The water delivery will begin in 2016. Members of the SMWSA must have infrastructure in place to move the water from the purification facility. The cost of the water and infrastructure for its delivery is estimated at $250 million over the next 10 years. Each member will independently determine how to finance their share of the project.

The participating members of SMWSA are the town of Castle Rock, Dominion Water & Sanitation District, Stonegate Village Metropolitan District, Cottonwood Water & Sanitation District, Pinery Water and Wastewater District, Centennial Water & Sanitation District, Rangeview Metropolitan District, Parker Water & Sanitation District, Meridian Metropolitan District and Inverness Water & Sanitation District.

More WISE Partnership coverage here.


Flaming Gorge Task Force: ‘I felt we set the groundwork to move forward’ — Reed Dils

February 15, 2013

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From The Pueblo Chieftain (Chris Woodka):

Colorado still needs to look at projects to bring in new water supplies despite a state water board’s decision last month to put the Flaming Gorge pipeline task force on ice. The Arkansas Basin Roundtable, the main proponent of the task force, still supports dialogue with other state roundtables on the subject and getting the statewide Interbasin Compact Committee to tackle the issue head­-on.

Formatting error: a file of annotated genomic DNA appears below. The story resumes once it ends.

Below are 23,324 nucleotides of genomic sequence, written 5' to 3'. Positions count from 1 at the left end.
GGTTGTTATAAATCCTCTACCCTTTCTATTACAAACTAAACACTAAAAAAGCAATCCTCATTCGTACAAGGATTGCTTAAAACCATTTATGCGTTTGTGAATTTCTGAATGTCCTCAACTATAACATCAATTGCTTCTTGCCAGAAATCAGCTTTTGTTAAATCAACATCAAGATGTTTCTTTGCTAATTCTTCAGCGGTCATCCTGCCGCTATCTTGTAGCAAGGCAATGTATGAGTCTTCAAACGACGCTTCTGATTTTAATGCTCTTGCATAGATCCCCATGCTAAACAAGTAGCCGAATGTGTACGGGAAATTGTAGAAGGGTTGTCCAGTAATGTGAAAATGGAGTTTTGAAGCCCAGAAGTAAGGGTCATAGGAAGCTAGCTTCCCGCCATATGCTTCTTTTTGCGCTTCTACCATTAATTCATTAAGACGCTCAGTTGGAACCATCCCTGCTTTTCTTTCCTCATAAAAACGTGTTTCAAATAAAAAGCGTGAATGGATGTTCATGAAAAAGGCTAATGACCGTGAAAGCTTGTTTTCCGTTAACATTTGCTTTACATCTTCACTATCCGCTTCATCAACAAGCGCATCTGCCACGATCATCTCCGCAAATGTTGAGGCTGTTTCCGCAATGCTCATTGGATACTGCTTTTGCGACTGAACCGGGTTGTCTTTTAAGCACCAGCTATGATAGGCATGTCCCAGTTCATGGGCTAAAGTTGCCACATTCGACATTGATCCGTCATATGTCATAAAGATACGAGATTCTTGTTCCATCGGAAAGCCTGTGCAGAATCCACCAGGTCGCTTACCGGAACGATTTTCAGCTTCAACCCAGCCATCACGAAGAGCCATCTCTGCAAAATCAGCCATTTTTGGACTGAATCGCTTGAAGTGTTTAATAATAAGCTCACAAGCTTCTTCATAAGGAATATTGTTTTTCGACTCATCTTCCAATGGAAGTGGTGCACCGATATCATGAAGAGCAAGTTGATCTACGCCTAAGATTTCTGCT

“It’s time we start looking at issues,” said Jeris Danielson, who represents the roundtable on the IBCC. The IBCC has adopted a “four­legged stool” that includes new supply along with identified projects, conservation and agricultural transfers.

The Colorado Water Conservation Board in January voted to suspend funding for the task force, saying the committee was duplicating work assigned to the IBCC. The group began its work in 2011 to determine issues surrounding two proposals to build water pipelines from southwestern Wyoming to Colorado’s Front Range.

“All of us thought the task force made good progress and had some good discussions on tough issues,” said Alan Hamel, who represents the Arkansas River basin on the CWCB. “Their thoughts will be folded into other work the CWCB is doing to move forward new­supply discussions.”

“I think the most important thing we did was establish a list of attributes for what constitutes a good project,” said Betty Konarski, a member of the task force.

“I felt we set the groundwork to move forward,” said Reed Dils, a task force member and former CWCB representative. “If we’re ever going to see another large project in the state, it will take the cooperation of all the roundtables.”

Roundtable Chairman Gary Barber, who also sat on the task force, said the group identified an immediate gap in agricultural water needs, and a municipal gap by 2020. It made no recommendation on whether or not to build a Flaming Gorge pipeline.

Danielson and Jay Winner, the other basin representative on the IBCC, vowed to press the IBCC to more action at its meeting in March.

More Flaming Gorge Task Force coverage here.


The CWCB plans to roll Flaming Gorge Pipeline analysis in with other IBCC reviews for transmountain diversions #coriver

February 4, 2013

flaminggorgepipelineearthjustice.jpg